DIRECTOR'S COMMENTARY - SHIRT TWO March 20 2015
Shirt Two is my love letter to the role of mythology in storytelling.
Although Cupid is often used in pop culture as a mischievous remedy for unrequited love, many of his myths are darker than you might expect. In "Cupid and Psyche," for example, his mother (Venus, the goddess of Love) tried to use him to punish a mortal whose beauty offended her. Unsurprisingly, her plan backfired. Literary tradition aside, most people are familiar enough with "Valentine's Day" Cupid to know that his lovestruck subjects are unable to focus on anything (or anyone) other than the object of their desire - an exaggerated reaction used to great dramatic or comedic effect (and sometimes both).
For the purposes of Shirt Two, however, I chose to interpret Cupid's function more in line with Kill Hubris philosophy. Cupid has long struck me as an ironic expression of the importance of selflessness in romantic relationships, and this design stands for the proposition that it is our responsibility to be self-aware enough to know that the world doesn't revolve around us. Further, with self-awareness comes the opportunity to self-correct (figuratively, a self-inflicted Cupid wound); thus the tagline, "To truly love, you have to think of more than yourself. Cupid can help."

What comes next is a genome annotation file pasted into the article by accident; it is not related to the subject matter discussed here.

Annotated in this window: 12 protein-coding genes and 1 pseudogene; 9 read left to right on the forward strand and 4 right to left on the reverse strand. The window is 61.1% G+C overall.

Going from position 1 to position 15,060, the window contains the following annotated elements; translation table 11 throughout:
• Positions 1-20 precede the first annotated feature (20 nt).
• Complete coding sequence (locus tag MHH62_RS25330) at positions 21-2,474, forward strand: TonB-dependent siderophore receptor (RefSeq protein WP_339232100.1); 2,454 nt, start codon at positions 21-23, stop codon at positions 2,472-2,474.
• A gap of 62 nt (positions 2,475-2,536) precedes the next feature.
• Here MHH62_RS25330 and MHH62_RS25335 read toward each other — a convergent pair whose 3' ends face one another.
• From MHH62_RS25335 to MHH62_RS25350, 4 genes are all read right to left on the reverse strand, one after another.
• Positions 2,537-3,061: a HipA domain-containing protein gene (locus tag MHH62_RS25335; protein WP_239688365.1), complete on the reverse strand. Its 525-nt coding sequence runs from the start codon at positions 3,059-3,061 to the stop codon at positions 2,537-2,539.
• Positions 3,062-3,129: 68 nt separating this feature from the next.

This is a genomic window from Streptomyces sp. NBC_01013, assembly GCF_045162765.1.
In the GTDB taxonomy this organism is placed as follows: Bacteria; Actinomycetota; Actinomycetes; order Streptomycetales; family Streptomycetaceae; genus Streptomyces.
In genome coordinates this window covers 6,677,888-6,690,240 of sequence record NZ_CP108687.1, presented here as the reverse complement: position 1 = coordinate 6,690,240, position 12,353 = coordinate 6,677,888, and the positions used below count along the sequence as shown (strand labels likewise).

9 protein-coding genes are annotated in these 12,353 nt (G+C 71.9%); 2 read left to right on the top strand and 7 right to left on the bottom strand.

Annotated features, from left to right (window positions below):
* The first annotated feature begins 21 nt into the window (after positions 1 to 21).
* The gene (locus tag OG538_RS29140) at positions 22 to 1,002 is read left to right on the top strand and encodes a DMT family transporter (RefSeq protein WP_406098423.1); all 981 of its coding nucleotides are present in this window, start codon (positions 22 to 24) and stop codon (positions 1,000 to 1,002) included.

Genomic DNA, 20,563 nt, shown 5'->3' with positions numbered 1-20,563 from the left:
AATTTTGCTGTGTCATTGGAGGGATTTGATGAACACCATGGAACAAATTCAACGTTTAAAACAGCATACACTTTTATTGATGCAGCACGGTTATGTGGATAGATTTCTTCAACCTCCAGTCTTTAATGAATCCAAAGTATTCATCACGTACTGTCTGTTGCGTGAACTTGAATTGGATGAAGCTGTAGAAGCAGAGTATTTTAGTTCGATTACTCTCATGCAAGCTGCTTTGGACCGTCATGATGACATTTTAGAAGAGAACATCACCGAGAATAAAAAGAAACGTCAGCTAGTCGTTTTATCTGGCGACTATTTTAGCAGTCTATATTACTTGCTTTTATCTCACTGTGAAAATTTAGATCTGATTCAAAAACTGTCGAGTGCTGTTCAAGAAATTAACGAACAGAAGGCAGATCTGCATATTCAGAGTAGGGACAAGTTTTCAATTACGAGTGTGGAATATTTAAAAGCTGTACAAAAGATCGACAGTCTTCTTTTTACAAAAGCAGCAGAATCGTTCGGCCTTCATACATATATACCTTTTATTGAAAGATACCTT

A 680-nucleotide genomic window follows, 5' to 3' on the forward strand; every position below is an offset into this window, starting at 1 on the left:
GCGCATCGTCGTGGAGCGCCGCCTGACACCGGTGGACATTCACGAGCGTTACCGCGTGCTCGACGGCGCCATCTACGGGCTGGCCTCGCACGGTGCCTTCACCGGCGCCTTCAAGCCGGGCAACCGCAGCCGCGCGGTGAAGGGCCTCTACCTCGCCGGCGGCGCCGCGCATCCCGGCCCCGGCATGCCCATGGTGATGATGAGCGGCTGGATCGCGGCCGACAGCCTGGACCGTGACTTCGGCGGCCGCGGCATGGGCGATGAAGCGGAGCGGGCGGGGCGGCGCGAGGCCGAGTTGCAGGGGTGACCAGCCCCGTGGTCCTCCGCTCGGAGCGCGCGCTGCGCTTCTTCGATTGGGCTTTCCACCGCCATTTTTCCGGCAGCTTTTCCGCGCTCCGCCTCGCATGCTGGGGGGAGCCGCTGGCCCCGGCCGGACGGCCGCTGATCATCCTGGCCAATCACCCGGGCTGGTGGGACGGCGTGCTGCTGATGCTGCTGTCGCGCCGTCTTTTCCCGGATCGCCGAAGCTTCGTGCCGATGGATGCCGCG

On a historical note, the currently-available version of Shirt Two is a reboot of an earlier release that featured the same classical art (which I love) but also bore the brand name (in a font I grew to hate). Shirts One, Two, Three, and Four were all released at the same time and, because the full brand name didn't appear on any of the others, I felt pressure to include it with Cupid. Unfortunately, I chose the font before I was aware of how commonplace it was (irritatingly, almost always alongside bad design).
This is the version that should have been all along.
*Buy Shirt Two here.